Kansas Governor Sam Brownback, who is one of the most anti-choice governors in the country, said that the state’s strict anti-choice laws are not government intrusion on women’s bodies, they’re good economic sense.
Brownback spoke to Family Research Council President Tony Perkins on podcast on Friday. The subject was the economy and abortion.
Kansas has some of the strictest abortion laws in the country. Abortions are banned after 20 weeks. They can’t be covered under any insurance unless a rider is purchased. They’ve banned what Republicans call “dismemberment abortion,” which sounds really frightening but isn’t a medical term at all.
According to Think Progress:
The effort appears to be targeting a specific surgical abortion procedure known as Dilatation and Evacuation, or D&E. This type of abortion, which takes about 30 minutes to perform, has become the standard practice for terminating a pregnancy after 12 weeks. It involves dilating the cervix and using surgical instruments to remove the fetal and placental tissue. This is the method of second-trimester abortion that researchers from the World Health Organization endorse, and it’s now preferred by the vast majority of U.S. patients having midtrimester terminations because it’s a simple outpatient procedure with a low risk of complications.
Naturally, Perkins was thrilled with the direction Kansas is going, including, strangely, the economic direction, especially since Kansas is suffering a budget crisis, a billion dollar revenue gap, low job growth and a slow growing economy.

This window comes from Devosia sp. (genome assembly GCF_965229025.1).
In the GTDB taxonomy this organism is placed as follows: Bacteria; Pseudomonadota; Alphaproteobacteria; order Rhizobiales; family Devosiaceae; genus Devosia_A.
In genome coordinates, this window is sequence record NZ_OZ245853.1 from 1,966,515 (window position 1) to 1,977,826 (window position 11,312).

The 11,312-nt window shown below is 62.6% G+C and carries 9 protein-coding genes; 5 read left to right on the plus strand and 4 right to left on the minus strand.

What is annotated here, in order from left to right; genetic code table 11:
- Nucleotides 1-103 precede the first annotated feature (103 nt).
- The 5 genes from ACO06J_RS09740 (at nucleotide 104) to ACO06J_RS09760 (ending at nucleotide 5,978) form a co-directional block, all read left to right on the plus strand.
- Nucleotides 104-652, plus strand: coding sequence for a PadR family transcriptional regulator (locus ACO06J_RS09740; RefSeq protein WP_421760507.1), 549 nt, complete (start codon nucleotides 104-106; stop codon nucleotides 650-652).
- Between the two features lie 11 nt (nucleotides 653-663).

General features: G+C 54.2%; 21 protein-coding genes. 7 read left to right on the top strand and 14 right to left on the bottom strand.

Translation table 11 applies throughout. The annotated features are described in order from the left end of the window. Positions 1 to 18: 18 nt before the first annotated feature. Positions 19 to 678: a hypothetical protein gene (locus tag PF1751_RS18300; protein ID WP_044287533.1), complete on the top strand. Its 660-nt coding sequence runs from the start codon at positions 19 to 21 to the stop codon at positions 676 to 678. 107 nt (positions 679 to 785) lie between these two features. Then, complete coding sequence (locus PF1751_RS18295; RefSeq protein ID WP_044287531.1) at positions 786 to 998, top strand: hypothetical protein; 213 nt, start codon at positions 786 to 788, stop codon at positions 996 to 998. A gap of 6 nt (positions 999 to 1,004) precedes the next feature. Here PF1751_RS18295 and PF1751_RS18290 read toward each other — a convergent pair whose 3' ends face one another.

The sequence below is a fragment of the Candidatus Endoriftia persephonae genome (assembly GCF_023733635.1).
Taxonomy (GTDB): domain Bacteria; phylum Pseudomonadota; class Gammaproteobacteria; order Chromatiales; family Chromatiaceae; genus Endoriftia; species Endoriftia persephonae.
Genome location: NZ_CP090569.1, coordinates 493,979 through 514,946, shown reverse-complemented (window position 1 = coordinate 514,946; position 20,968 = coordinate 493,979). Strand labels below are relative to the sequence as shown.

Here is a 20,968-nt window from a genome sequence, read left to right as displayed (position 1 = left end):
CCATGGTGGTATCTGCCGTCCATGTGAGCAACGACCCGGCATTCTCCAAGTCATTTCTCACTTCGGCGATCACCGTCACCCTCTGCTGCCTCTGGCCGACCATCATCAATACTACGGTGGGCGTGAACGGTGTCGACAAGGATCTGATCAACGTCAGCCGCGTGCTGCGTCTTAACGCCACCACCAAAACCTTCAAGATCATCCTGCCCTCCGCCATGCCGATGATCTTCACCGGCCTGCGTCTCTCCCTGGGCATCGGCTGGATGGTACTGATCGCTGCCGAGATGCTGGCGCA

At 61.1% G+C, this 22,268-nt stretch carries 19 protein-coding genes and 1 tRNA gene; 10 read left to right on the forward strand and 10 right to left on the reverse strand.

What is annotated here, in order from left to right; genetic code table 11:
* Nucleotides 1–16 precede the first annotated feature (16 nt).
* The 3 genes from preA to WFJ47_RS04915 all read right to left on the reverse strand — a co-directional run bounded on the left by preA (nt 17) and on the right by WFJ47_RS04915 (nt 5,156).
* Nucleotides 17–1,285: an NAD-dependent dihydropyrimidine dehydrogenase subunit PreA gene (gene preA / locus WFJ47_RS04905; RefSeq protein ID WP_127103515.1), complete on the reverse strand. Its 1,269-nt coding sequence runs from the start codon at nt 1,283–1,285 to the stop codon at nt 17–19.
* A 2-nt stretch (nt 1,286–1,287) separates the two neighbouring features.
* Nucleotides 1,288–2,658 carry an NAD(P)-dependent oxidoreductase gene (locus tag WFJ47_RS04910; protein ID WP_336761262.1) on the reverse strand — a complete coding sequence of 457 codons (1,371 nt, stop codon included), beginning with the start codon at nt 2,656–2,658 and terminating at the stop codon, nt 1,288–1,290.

But why let facts get in the way. He tried to credit his strict abortion laws for the state’s phantom economic growth numbers. He opined:
Frankly, one of the big problems we have in the country is we’re not forming enough families. And that is hurting our economic work and hurting our economic projection because the best place for that child is within a strong family. And if you’re not forming a family unit, you are also slowing your economic performance.
So, these things really tie together. And I think we really do a disservice politically when we separate them.
Source: Raw Story
One in five children in Kansas lives in poverty. While the child poverty rate in the country overall has decreased, Kansas’ has increased. Many of these children live without healthcare. It’s pretty tough to see how forcing women to have children might help the economy.
Here’s the audio:
Featured image via Wikimedia commons.